Kia robodog

Send help! The Robots Are Taking Over

Having alway been a mainstay in UK ads, robots are making an impression in this year's Super Bowl ads too. We take a look at their enduring popularity

By Jeremy Lee

If you want to make a nod towards modernity or a promised future that doesn't yet exist, then bunging a robot in an ad has always the perfect solution.

This year's Super Bowl features two robotic dogs, with both Kia and beer brand Sam Adams including them.

Kia's ad, from David & Golaith, promotes its new electric vehicle, the EV6, by introducing Robo Dog—a plug-in puppy that chases the EV6 in search of a charge. Bonnie Tyler’s “Total Eclipse of the Heart" plays during the pursuit, which ends with the puppy getting some juice from the EV6.

The Goodby Silverstein & Partners-created spot for Sam Adams uses its robotic dog in a far more prosaic way - to fetch a beer.

Robots have been a feature of many UK ads over recent months too, as discussed below. Their popularity might partly be down to the ease of which they can be filmed under Covid conditions. But it probably runs deeper than just that. Indeed our increased fascination with dystopia might have fuelled advertisers' desires to feature robots in their ads.

Obviously no feature on robots would be complete without mentioning the most famous advertising robots of all time - Boase Massimi Pollitt's "Smash Martians" that were clearly robots rather than the little green men from Mars that would otherwise be expected.

And with that done, we can look at robots in their wider context. The late 70s (when the "Smash Martians" hit the screen) were a particularly popular time for robots in ads, as they were still in their relative infancy. They seemed to promise something new and exciting and unknown. Collett Dickinson Pearce also used them in a spot for Hamlet, showing that the robots were a ripe comedic thread.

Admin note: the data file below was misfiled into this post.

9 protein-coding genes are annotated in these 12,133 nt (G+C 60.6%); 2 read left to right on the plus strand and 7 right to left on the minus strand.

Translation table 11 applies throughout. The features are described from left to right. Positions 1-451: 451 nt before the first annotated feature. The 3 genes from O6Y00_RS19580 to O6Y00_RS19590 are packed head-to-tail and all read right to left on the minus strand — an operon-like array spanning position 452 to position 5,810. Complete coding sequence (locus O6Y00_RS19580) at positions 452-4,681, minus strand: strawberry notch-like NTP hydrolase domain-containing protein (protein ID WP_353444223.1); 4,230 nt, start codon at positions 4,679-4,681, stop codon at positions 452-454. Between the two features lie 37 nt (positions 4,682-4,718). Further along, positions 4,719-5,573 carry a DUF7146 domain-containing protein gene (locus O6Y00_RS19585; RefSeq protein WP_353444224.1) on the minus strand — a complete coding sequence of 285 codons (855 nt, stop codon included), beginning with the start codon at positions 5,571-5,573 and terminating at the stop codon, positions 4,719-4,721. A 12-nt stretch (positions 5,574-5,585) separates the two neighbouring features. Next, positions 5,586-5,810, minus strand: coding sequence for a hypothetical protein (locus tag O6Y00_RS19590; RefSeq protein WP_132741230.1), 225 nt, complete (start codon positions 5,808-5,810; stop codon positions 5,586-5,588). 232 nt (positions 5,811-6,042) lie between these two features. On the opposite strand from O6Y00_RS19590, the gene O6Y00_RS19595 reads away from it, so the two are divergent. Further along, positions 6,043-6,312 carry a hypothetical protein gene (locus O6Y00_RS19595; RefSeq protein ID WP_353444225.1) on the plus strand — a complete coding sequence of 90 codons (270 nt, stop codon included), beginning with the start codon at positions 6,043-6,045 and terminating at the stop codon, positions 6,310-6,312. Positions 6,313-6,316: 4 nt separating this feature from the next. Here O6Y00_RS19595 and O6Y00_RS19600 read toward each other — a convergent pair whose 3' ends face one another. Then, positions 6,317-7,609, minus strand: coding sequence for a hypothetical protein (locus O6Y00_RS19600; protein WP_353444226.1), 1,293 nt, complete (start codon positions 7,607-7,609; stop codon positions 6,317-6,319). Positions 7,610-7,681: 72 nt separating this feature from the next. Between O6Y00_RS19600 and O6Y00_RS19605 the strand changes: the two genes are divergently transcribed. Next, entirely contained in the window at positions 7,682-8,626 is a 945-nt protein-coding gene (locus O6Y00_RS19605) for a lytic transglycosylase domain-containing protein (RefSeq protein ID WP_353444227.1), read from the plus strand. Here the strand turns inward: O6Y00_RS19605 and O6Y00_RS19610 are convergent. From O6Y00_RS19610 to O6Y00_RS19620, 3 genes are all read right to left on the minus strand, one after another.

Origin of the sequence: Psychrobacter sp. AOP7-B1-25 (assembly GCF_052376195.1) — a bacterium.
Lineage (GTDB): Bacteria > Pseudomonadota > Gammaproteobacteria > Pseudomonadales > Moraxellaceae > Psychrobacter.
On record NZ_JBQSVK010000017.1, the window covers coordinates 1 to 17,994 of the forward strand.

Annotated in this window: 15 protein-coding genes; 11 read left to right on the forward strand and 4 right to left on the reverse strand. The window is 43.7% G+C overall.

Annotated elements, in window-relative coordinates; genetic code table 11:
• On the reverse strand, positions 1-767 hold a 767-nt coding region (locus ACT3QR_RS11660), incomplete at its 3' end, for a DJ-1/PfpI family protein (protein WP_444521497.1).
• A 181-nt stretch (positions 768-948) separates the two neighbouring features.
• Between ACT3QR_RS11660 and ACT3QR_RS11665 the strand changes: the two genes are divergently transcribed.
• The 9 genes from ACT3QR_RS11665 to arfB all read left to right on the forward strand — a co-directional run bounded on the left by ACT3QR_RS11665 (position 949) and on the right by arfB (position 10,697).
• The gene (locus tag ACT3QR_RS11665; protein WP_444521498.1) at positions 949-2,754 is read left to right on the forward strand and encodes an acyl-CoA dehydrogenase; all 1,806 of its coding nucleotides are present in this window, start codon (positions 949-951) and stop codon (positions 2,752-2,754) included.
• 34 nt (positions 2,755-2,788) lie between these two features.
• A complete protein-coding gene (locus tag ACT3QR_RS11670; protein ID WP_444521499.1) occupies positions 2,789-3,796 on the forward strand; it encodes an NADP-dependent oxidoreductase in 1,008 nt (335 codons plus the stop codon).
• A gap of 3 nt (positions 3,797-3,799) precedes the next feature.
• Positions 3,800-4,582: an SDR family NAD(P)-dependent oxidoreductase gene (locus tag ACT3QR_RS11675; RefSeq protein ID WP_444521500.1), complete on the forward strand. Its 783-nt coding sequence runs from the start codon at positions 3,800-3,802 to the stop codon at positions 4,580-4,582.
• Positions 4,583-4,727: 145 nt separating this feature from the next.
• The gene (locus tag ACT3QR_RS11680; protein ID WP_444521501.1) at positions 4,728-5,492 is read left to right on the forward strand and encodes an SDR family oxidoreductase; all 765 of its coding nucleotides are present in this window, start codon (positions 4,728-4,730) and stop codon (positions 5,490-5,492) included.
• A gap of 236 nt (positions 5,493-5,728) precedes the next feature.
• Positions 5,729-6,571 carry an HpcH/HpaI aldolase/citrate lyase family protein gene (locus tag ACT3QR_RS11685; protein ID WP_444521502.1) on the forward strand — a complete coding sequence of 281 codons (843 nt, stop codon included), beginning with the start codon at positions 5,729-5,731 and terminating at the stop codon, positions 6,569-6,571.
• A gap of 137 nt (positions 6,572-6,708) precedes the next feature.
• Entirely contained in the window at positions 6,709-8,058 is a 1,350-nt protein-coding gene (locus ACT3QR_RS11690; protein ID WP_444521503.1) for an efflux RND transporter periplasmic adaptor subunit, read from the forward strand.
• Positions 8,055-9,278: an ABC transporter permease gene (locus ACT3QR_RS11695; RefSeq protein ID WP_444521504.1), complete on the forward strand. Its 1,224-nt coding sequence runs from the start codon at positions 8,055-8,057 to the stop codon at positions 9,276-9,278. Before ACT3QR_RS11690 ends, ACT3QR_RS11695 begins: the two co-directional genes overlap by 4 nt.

But as the reality of manual jobs being replaced by robots as the 70s led into the 80s (and as elegantly shown by CDP's 1979 epic "Figaro" for the Fiat Strada, below) began to hit home, perhaps the thought of robots taking over at the expense of humanity and wasn't quite as funny as previously thought.

An early example of how the artificial world was perhaps a threat to the natural world came in a 1979 spot for the International Wool Secretariat that featured a slightly sinister robot sheep whose "wool" might be machine washable but lacked the provenance of real wool from actual sheep.

If people were beginning to realise that an entirely robotic future made of artificial goods was perhaps not the utopia that they have initially thought, robots were still a useful shorthand for the white heat of technology in ads.

This 1983 TV ad by BMP for the then cutting-edge Sony CD player featured a puzzling mash-up of a robot and John Cleese, presumably the latter adding a touch of class, humanity and reassurance to what might otherwise seem like baffling technology.

At the same time, Honda was developing its ASIMO robot - named in honour of science fiction writer and professor of biochemistry Issac Asimov.